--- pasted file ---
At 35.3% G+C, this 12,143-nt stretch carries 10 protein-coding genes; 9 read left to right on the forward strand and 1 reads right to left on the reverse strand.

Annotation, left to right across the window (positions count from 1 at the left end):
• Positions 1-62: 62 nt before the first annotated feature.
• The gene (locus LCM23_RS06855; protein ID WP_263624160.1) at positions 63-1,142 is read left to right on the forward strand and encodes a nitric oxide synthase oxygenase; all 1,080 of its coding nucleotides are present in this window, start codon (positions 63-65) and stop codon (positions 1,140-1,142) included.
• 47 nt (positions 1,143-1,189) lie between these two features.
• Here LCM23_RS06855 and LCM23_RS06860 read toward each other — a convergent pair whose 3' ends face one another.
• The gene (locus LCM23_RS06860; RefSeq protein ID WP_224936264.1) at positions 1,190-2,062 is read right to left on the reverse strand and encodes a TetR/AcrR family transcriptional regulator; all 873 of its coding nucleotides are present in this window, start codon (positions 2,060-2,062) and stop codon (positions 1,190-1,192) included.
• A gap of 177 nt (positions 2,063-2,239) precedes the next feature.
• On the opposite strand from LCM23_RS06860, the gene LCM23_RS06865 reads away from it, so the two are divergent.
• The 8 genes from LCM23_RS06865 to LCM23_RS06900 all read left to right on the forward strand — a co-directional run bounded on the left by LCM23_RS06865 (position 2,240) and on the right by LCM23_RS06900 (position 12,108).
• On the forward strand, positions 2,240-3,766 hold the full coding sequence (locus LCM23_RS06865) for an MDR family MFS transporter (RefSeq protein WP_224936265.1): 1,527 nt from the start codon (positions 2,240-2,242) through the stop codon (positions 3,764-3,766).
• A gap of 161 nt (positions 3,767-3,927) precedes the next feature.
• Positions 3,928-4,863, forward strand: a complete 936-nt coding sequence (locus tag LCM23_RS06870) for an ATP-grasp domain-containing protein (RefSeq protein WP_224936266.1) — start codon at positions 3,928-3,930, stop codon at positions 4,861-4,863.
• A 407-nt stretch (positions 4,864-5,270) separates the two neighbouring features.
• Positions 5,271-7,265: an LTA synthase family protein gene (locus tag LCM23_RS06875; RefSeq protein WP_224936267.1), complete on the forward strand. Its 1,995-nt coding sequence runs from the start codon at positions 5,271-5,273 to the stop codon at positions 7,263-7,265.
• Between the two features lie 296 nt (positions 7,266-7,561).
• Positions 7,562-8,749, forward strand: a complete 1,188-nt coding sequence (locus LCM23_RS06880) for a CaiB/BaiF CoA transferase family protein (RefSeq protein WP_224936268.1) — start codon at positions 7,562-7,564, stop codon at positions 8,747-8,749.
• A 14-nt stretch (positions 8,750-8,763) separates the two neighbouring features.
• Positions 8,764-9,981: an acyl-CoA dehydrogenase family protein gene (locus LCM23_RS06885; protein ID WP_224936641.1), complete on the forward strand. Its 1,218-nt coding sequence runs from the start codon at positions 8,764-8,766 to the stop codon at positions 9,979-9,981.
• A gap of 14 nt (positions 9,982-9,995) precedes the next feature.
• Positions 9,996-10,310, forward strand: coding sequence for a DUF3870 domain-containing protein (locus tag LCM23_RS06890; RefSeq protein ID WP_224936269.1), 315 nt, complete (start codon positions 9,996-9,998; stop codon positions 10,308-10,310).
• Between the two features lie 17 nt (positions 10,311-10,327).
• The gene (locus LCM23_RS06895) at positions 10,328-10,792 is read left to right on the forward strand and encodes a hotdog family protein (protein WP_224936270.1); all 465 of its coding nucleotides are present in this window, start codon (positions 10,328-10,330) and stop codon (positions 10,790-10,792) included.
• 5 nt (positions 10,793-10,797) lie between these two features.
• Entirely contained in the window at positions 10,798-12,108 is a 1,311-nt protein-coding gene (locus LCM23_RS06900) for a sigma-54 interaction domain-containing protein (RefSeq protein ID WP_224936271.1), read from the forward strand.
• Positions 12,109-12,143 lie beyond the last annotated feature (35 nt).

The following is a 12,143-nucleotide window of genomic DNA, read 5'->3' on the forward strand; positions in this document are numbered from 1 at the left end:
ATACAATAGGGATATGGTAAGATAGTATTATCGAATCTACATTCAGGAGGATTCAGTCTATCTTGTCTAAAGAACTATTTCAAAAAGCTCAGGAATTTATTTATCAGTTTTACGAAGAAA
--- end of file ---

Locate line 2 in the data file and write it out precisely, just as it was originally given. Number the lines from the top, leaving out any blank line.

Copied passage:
Annotation, left to right across the window (positions count from 1 at the left end):